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Russia registered world’s first COVID-19 vaccine: Putin

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(Last Updated On: August 11, 2020)

Russian President Vladimir Putin said Tuesday that his country has succeeded to develop a vaccine that “forms stable cell and antibody immunity” against the COVID-19.

Speaking at a government meeting, Putin said: “As far as I know, this morning for the first time in the world a vaccine against the novel coronavirus infection was registered.” 

The Russian Tass news agency reported that the vaccine was developed by Moscow’s Gamaleya institute and its clinical trials were over.

The vaccine was approved by the country’s Health Ministry after less than two months of human testing.

“I know this very well, because one of my daughters got vaccinated, so in this sense, she took part in testing,” Putin said. He noted that after the first vaccine shot, his daughter had a 38°C fever, and on the next day, a fever slightly higher than 37°C. And then, after the second shot, she had a slight fever again, and then everything was fine, she is feeling well and has a high [antibody] count,” Putin said quoted by the Tass.

The vaccine still has to complete final trials but Russia’s move could pave the way for mass vaccination.

Reuters reported that the vaccine’s approval by the health ministry comes before the start of a larger trial involving thousands of participants, commonly known as a Phase III trial.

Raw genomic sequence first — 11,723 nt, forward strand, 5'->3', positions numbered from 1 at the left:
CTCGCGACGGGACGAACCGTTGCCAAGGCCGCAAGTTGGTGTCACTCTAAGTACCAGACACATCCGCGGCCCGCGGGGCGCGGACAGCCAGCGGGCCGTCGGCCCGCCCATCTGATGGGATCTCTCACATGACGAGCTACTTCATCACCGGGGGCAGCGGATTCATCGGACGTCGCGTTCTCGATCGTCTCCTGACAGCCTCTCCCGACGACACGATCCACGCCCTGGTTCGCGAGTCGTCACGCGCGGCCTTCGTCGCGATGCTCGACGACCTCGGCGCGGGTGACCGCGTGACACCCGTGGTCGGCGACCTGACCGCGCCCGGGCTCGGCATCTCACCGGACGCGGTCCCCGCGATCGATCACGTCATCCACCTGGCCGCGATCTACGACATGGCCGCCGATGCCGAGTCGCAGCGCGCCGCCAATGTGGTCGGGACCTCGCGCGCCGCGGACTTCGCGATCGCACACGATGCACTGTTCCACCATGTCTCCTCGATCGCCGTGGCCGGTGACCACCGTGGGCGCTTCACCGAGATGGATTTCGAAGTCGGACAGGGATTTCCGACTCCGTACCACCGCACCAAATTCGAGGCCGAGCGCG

Such trials, which require a certain rate of participants catching the virus to observe the vaccine’s effect, are normally considered essential precursors for a vaccine to receive regulatory approval.

The Moscow-based Association of Clinical Trials Organizations (ACTO), a trade body representing the world’s top drugmakers in Russia this week urged the health ministry to postpone approval until that final trial had been successfully completed.

In a letter to the ministry, it said there were high risks associated with registering a drug before that happened.

“It is during this phase that the main evidence of a vaccine’s efficacy is collected, as well as information on adverse reactions that could appear in certain groups of patients: people with weakened immunity, people with concomitant diseases and so forth,” it said.

Some international experts have also questioned the speed at which Russia approved its vaccine.

“Normally you need a large number of people to be tested before you approve a vaccine,” said Peter Kremsner from the University Hospital in Tuebingen, currently testing CureVac’s COVID-19 vaccine in clinical trials.

“In that respect, I think it’s reckless to do that (approve it) if lots of people haven’t already been tested.”

Duncan Matthews, a professor of intellectual property law at the Queen Mary University of London, said news of a potential COVID-19 vaccine was to be welcomed, “but safety must be the priority”.

“The U.S. Food and Drug Administration (FDA) and the European Medicines Agency (EMA) have fast-track approval procedures for emergency humanitarian use and we need to see evidence that Russia is adopting an equally prudent approach,” Matthews said in an emailed comment.

More than 100 possible vaccines are being developed around the world to try to stop the COVID-19 pandemic. At least four are in final Phase III human trials, according to WHO data.